Young voters want a Democrat in the White House in 2016
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A strong majority of young voters would like to see a Democrat stay in the White House in 2016, according to a poll from the Harvard Institute of Politics, released on Wednesday.

Fifty-five percent of voters aged 18 to 29 said they’d like to see a Democrat win the presidential race, compared to 40 percent who said they hoped a Republican would be victorious.

Democrats are boosted in the poll by overwhelming support from young minority groups — 87 percent of young black voters polled said they want to see a Democrat in the White House, with 68 percent of young Hispanics saying the same.

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However, a majority of young white voters, 53 percent, said they’d like to see a Republican in the White House in 2016, compared to 41 percent who said they want a Democrat.

The data underscores the issues facing the GOP in expanding the party’s appeal to the young voters and minorities that formed a crucial portion of President Obama’s coalition during his presidential runs in 2008 and 2012.

In 2012, the Center for Information and Research on Civic Learning and Engagement found Obama won 67 percent of the young vote, compared to 30 percent for GOP nominee Mitt Romney. Had the two candidates split voters aged 18 to 29, Romney would have won the election, the analysis found. 

Among those young voters who would like to see a Democrat in the White House, former Secretary of State Hillary ClintonHillary Diane Rodham ClintonPelosi on power in DC: 'You have to seize it' Cuba readies for life without Castro Chelsea Clinton: Pics of Trump getting vaccinated would help him 'claim credit' MORE is far and away the front-runner, according to the Harvard poll of millennials. She takes 47 percent support in the poll, followed by Massachusetts Sen. Elizabeth WarrenElizabeth WarrenWorld passes 3 million coronavirus deaths Poll: 56 percent say wealth tax is part of solution to inequality Democratic senators call on Biden to support waiving vaccine patents MORE at 11 percent, Vice President Biden at 8 percent and former Maryland Gov. Martin O’Malley at 3 percent. 

On the Republican side, Ben Carson leads the tight field of GOP candidates among voters aged 18 to 29, although 36 percent said they’re undecided.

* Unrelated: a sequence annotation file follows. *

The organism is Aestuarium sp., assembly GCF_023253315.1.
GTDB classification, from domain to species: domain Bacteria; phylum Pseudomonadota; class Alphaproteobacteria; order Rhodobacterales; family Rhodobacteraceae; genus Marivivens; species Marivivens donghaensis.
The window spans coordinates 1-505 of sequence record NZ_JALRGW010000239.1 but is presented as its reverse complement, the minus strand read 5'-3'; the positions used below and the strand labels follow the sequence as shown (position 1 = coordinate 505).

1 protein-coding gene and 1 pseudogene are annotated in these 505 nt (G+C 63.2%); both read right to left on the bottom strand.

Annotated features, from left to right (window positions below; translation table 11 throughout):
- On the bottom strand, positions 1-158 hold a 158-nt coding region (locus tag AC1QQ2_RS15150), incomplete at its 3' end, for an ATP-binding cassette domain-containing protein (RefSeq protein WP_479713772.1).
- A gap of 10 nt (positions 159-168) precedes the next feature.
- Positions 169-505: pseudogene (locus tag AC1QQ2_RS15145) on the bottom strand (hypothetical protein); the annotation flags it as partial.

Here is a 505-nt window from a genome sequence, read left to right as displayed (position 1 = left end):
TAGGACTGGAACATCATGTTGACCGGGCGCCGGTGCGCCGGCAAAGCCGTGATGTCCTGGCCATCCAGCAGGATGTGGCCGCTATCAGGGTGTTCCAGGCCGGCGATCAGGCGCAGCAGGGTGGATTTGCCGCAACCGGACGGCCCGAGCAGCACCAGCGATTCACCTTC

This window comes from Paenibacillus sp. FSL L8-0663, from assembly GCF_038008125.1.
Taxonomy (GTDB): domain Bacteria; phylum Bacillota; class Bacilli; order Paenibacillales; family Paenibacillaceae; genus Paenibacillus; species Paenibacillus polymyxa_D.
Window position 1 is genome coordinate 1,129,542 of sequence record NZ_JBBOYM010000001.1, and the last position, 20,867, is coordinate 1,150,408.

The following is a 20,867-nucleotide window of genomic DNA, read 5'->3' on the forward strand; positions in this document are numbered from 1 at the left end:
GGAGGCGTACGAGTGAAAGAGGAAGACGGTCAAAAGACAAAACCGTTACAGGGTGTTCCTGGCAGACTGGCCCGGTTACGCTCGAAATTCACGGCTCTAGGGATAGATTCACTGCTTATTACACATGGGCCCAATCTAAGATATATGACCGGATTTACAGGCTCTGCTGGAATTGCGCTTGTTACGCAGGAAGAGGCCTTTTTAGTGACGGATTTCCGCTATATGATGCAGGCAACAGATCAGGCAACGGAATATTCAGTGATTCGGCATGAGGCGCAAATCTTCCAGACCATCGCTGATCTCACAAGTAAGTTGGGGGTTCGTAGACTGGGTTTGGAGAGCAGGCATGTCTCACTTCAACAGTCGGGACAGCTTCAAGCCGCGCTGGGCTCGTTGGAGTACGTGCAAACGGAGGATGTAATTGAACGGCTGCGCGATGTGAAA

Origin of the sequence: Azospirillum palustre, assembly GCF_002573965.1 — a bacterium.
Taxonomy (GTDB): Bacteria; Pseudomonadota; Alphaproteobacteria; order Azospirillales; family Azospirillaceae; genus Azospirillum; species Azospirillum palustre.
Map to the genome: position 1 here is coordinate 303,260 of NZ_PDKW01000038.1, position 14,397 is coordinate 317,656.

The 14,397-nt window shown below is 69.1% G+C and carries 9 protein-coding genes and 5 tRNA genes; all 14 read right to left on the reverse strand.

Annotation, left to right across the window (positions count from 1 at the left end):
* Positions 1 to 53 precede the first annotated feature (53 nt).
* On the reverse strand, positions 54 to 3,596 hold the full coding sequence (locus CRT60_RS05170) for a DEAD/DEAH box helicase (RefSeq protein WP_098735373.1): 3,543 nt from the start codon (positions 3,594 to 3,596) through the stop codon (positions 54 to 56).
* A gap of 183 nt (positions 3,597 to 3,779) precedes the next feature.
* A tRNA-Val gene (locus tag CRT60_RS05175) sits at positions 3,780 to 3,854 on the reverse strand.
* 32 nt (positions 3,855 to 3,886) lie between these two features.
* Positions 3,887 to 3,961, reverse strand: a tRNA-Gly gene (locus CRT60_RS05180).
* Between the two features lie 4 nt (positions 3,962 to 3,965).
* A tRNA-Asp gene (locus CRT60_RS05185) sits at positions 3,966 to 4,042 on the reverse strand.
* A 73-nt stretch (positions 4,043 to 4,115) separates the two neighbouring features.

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The retired neurosurgeon takes 10 percent in the new poll, followed by Kentucky Sen. Rand PaulRandal (Rand) Howard PaulThe Hill's Morning Report - Presented by Tax March - CDC in limbo on J&J vax verdict; Rep. Brady retiring Anti-Asian hate crimes bill overcomes first Senate hurdle Fauci on Tucker Carlson vaccine comments: 'Typical crazy conspiracy theory' MORE at 8 percent, former Florida Gov. Jeb Bush and former Arkansas Gov. Mike Huckabee at 7 percent each, and Wisconsin Gov. Scott Walker, Sen. Ted CruzRafael (Ted) Edward CruzRepublicans who backed Trump impeachment see fundraising boost US has seen 45 mass shootings in the past month The Hill's 12:30 Report: Nearly half of U.S. adults partially or fully vaccinated MORE, and former Alaska Gov. Sarah Palin at 5 percent each.

Carson is expected to announce that he’s officially entering the presidential race on Monday from his hometown of Detroit. He’s built a strong following of grassroots conservatives based on his personal story of rising out of poverty to become one of the foremost neurosurgeons in the world.

Paul, who finished second among millennials in the poll, has long had a strong grip on young voters, who generally support his libertarian-leaning views on issues like prison sentencing reform and rolling back the nation’s drug laws. 

Rounding out GOP field are New Jersey Gov. Chris Christie at 4 percent, former Texas Gov. Rick Perry at 3 percent, former Pennsylvania Sen. Rick Santorum at 3 percent and Florida Sen. Marco RubioMarco Antonio RubioHillicon Valley: Biden administration sanctions Russia for SolarWinds hack, election interference Senators reintroduce bill to block NATO withdrawal New US sanctions further chill Biden-Putin relations MORE coming in a distant 11th place at 2 percent.

President Obama is enjoying a nice boost among young voters. His job performance approval rating has leaped from 43 percent in October to 50 percent in the latest poll.

The Harvard poll was gathered through online interviews with 3,034 young adults between March 18 and April 1.